Actin-Based Motility by Rho Family GTPases
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Actin-Based Motility by Rho Family GTPases
In response to a variety of extracellular stimuli, actin filament assembly at the leading edge of motile cells causes protrusion during cell crawling and chemotaxis, nerve growth and cell spreading. The actin filament network immediately under the plasma membrane in regions of rapid cellular protrusion consists of short, branched filaments while those deeper in the cortex, as well as at focal adhesions, stress fibers and in microvilli, are much longer and rarely branched (Ref.1). The dynamic organization of the actin cytoskeleton provides the force for cell motility and is regulated by small GTPases of the Rho family, in particular Rac1, RhoA and CDC42. The microtubule cytoskeleton is also polarized in a migrating cell, and in addition to organizing the actin cytoskeleton; Rho GTPases also influence the organization and dynamics of these microtubules (Ref.2).

Rho family proteins regulate a broad diversity of cellular functions including cytoskeletal organization, membrane trafficking, cytokinesis, cell proliferation, cell motility and transcriptional regulation. These G-Proteins function as molecular switches in signal transduction pathways by cycling between an active GTP-bound and an inactive GDP-bound state. GEFs (Guanine Nucleotide Exchange Factors) catalyze the exchange bound GDP for GTP, whereas GAPs (GTP Activating Proteins) increase their intrinsic GTPase activity and GDIs (GDP Dissociation Inhibitors) prevent release of bound GDP (Ref.3). In fibroblasts, these proteins regulate various cytoskeletal rearrangements: RhoA controls stress fiber formation and the attachment of contractile bundles of actin and myosin filaments to the cell membrane at points of focal adhesion, where integrins clusters are present. Rac regulates the polymerization to drive lamellipodial protrusion and the formation of membrane ruffles, whereas CDC42 generates polarity and induces formation of filopodia and microspikes (Ref.2). These GTPases function sequentially: CDC42 stimulates Rac activity, which then activates Rho. Activated CDC42, Rac and Rho bind to and specifically activate their downstream effectors, which are either kinases such as ROCK (Rho-Associated Coiled-Coil-Containing Protein Kinase), PAK (p21-Activated Kinase) and PI5K (Phosphatidylinositol-5-OH Kinase) or scaffolding proteins such as GDIA, WASP (Wiskott-Aldrich syndrome protein) and IRSp53. GDIA mediates force-induced contact formation, even if the entire ROCK-activated pathway, including Myosin-II activation, is eliminated. Constitutively active GDIA lacking Rho-binding domains cooperate with activated ROCK to form stress fibers (Ref.4). PAK activates LIM-kinases (LIMK1 and LIMK2) to phosphorylate ADF/cofilins. This allows signals flowing through Rho family GTPases to coordinate the initiation of new filaments through WASP and ARP2/3 complex (Ref.5). Both LIMK1 and LIMK2 are downstream effectors of the Rho GTPases. GTP-bound Rho also activates an enzyme known as Rho-kinase, which phosphorylates the myosin-binding subunit of MLCP (Myosin Light Chain Phosphatase), inactivating it and thereby preventing MLC dephosphorylation. As a result, Rho activation leads to an accumulation of the phosphorylated MLC and, subsequently, to the stimulation of actomyosin ATPase activity (Ref.6). Activation by WAVE (WASP-family Verprolin-Homologous Protein), another member of the WASP family, also induces actin alterations in response to Rac1 signals upstream. Activated Rac, which is known to bind and activate PI5K, stimulate biosynthesis of PIP2 (Phosphatidylinositol-4, 5-Bisphosphate), leading to promotion of actin assembly from profilin and gelsolin (Ref.4).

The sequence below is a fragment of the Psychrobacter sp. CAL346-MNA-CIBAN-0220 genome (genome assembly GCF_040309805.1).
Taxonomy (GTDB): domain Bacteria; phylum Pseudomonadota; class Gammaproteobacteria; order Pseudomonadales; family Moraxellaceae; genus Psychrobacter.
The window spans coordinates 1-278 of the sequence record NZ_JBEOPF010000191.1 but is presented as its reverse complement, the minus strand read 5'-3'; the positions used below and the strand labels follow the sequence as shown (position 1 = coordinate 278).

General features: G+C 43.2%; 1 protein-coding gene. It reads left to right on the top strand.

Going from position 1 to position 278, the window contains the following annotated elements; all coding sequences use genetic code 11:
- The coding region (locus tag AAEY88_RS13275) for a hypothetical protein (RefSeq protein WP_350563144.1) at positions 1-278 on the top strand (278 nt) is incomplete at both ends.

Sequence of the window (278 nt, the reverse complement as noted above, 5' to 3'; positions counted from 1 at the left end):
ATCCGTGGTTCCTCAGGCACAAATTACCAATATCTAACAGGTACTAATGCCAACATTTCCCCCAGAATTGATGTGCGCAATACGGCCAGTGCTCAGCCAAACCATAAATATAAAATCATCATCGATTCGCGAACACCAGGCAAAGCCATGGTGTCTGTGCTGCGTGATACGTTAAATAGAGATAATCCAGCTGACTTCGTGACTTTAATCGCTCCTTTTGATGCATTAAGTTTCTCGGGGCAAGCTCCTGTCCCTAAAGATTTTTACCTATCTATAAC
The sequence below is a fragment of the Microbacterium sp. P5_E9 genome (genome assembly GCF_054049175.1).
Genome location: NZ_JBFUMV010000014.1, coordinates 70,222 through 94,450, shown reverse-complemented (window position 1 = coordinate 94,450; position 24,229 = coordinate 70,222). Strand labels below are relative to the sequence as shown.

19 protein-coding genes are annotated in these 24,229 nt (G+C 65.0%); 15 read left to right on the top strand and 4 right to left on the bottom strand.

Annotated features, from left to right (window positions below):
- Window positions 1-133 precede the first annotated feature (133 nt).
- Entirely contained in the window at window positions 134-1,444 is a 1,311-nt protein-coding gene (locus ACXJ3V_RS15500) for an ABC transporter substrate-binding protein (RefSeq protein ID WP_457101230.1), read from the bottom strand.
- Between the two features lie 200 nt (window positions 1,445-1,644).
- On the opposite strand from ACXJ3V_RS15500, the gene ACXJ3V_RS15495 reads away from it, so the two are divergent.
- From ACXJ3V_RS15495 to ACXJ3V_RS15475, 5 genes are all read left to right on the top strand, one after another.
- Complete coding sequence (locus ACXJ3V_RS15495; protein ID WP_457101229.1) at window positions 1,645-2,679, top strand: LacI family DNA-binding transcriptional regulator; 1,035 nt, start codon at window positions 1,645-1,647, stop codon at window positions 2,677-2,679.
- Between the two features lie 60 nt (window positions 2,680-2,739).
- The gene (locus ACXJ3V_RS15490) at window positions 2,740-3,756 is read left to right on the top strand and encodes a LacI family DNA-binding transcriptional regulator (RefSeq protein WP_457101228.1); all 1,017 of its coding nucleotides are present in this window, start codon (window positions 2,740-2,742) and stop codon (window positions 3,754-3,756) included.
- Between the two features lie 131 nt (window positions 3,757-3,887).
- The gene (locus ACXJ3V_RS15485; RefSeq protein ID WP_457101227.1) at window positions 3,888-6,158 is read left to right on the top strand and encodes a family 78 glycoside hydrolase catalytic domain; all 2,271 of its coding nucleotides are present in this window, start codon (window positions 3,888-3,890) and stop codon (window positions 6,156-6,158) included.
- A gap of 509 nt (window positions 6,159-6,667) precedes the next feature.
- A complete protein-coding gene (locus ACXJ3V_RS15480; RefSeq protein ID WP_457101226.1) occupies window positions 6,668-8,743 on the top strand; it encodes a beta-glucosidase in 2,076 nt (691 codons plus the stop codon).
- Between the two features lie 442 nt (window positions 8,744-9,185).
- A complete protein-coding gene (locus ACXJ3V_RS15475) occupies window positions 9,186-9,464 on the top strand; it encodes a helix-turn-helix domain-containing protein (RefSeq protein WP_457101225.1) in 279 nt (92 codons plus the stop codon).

The Rho family of GTPases comprises some 21 genes in humans, encoding at least 23 signaling proteins. Although these proteins control an amazingly diverse range of cellular functions, one general role is in the establishment of polarity and of polarised structures through dynamic regulation of the actin cytoskeleton. This theme is carried through all three eukaryote kingdoms - from bud formation in S. cerevisiae, to pollen tube elongation in Arabidopsis, to the formation of complex structures such as cochlear stereocilia in mammals. Rho GTPases control the polymerisation, branching and bundling of actin, allowing them to regulate the remodeling of the actin cytoskeleton into distinct architectural elements. Spatial and temporal control of these elements allows Rho GTPases to direct complex mechanical processes such as cell motility and phagocytosis (Ref.7).